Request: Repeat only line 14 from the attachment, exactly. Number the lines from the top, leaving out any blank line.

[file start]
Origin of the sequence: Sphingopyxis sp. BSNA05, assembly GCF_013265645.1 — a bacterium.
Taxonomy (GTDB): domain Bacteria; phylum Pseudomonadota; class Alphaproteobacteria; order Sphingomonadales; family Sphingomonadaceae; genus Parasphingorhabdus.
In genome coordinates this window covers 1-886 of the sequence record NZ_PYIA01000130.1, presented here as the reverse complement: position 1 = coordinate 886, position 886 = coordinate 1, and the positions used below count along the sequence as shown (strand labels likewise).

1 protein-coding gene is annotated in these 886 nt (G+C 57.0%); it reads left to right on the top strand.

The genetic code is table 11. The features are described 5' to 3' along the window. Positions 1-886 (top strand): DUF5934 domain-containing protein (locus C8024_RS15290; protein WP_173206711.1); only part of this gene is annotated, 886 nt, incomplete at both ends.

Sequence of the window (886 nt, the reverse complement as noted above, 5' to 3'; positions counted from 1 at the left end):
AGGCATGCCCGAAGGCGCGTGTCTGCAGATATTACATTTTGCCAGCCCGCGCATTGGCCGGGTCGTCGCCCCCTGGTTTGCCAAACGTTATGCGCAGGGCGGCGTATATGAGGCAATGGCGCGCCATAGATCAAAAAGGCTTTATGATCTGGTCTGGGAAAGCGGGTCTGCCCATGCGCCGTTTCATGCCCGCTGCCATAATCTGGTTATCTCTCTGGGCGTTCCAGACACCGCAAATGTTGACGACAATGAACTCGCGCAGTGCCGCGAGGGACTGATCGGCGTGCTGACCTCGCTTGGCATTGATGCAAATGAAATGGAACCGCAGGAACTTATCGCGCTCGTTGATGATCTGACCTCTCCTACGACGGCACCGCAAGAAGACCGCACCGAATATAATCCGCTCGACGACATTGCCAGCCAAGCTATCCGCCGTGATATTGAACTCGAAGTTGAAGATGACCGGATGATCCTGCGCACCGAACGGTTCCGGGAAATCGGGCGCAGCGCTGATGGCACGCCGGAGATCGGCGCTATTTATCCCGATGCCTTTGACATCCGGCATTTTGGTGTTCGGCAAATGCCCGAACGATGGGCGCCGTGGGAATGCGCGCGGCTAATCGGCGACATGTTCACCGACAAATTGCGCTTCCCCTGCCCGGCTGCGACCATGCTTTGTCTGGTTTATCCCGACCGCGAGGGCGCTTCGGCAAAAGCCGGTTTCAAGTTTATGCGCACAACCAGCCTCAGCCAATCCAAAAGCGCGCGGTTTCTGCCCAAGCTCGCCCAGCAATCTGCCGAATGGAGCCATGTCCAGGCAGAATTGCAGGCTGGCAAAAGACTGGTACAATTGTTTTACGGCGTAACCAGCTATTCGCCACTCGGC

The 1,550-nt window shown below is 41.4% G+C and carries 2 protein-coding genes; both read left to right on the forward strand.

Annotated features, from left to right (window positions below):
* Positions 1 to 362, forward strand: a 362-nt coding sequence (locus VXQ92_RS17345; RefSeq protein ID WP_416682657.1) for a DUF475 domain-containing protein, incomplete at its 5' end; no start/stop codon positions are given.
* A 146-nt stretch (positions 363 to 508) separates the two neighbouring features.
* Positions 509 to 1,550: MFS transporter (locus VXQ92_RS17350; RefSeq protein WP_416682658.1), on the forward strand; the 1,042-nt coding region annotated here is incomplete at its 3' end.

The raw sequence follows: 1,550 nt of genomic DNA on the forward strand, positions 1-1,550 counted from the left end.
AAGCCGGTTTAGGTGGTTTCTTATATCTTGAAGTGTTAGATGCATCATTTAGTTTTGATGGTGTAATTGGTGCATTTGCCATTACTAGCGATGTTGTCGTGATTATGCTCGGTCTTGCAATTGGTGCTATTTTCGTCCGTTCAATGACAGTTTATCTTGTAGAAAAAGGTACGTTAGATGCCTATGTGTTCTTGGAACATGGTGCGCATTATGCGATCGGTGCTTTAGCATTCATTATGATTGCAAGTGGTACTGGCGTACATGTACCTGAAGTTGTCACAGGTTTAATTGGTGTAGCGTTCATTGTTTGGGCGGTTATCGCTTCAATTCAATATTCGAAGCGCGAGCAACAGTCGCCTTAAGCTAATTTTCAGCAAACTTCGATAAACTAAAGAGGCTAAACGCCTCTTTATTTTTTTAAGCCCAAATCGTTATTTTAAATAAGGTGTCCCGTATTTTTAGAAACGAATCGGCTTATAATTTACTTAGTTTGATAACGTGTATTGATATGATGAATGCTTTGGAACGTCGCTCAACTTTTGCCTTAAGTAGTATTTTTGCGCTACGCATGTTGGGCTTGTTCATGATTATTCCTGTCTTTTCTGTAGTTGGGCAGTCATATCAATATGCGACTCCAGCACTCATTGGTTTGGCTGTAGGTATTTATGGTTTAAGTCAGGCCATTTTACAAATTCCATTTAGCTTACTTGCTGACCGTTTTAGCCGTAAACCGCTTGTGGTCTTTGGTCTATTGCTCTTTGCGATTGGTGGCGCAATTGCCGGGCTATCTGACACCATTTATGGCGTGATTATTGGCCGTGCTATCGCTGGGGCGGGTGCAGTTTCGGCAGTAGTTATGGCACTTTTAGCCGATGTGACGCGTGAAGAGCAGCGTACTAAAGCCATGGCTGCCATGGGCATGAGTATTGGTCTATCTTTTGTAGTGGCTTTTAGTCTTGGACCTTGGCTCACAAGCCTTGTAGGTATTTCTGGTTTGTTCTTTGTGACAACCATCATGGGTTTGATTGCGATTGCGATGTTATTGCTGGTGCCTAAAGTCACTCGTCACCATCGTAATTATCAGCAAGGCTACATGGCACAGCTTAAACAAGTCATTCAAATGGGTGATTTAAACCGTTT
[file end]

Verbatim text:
AAGCCGGTTTAGGTGGTTTCTTATATCTTGAAGTGTTAGATGCATCATTTAGTTTTGATGGTGTAATTGGTGCATTTGCCATTACTAGCGATGTTGTCGTGATTATGCTCGGTCTTGCAATTGGTGCTATTTTCGTCCGTTCAATGACAGTTTATCTTGTAGAAAAAGGTACGTTAGATGCCTATGTGTTCTTGGAACATGGTGCGCATTATGCGATCGGTGCTTTAGCATTCATTATGATTGCAAGTGGTACTGGCGTACATGTACCTGAAGTTGTCACAGGTTTAATTGGTGTAGCGTTCATTGTTTGGGCGGTTATCGCTTCAATTCAATATTCGAAGCGCGAGCAACAGTCGCCTTAAGCTAATTTTCAGCAAACTTCGATAAACTAAAGAGGCTAAACGCCTCTTTATTTTTTTAAGCCCAAATCGTTATTTTAAATAAGGTGTCCCGTATTTTTAGAAACGAATCGGCTTATAATTTACTTAGTTTGATAACGTGTATTGATATGATGAATGCTTTGGAACGTCGCTCAACTTTTGCCTTAAGTAGTATTTTTGCGCTACGCATGTTGGGCTTGTTCATGATTATTCCTGTCTTTTCTGTAGTTGGGCAGTCATATCAATATGCGACTCCAGCACTCATTGGTTTGGCTGTAGGTATTTATGGTTTAAGTCAGGCCATTTTACAAATTCCATTTAGCTTACTTGCTGACCGTTTTAGCCGTAAACCGCTTGTGGTCTTTGGTCTATTGCTCTTTGCGATTGGTGGCGCAATTGCCGGGCTATCTGACACCATTTATGGCGTGATTATTGGCCGTGCTATCGCTGGGGCGGGTGCAGTTTCGGCAGTAGTTATGGCACTTTTAGCCGATGTGACGCGTGAAGAGCAGCGTACTAAAGCCATGGCTGCCATGGGCATGAGTATTGGTCTATCTTTTGTAGTGGCTTTTAGTCTTGGACCTTGGCTCACAAGCCTTGTAGGTATTTCTGGTTTGTTCTTTGTGACAACCATCATGGGTTTGATTGCGATTGCGATGTTATTGCTGGTGCCTAAAGTCACTCGTCACCATCGTAATTATCAGCAAGGCTACATGGCACAGCTTAAACAAGTCATTCAAATGGGTGATTTAAACCGTTT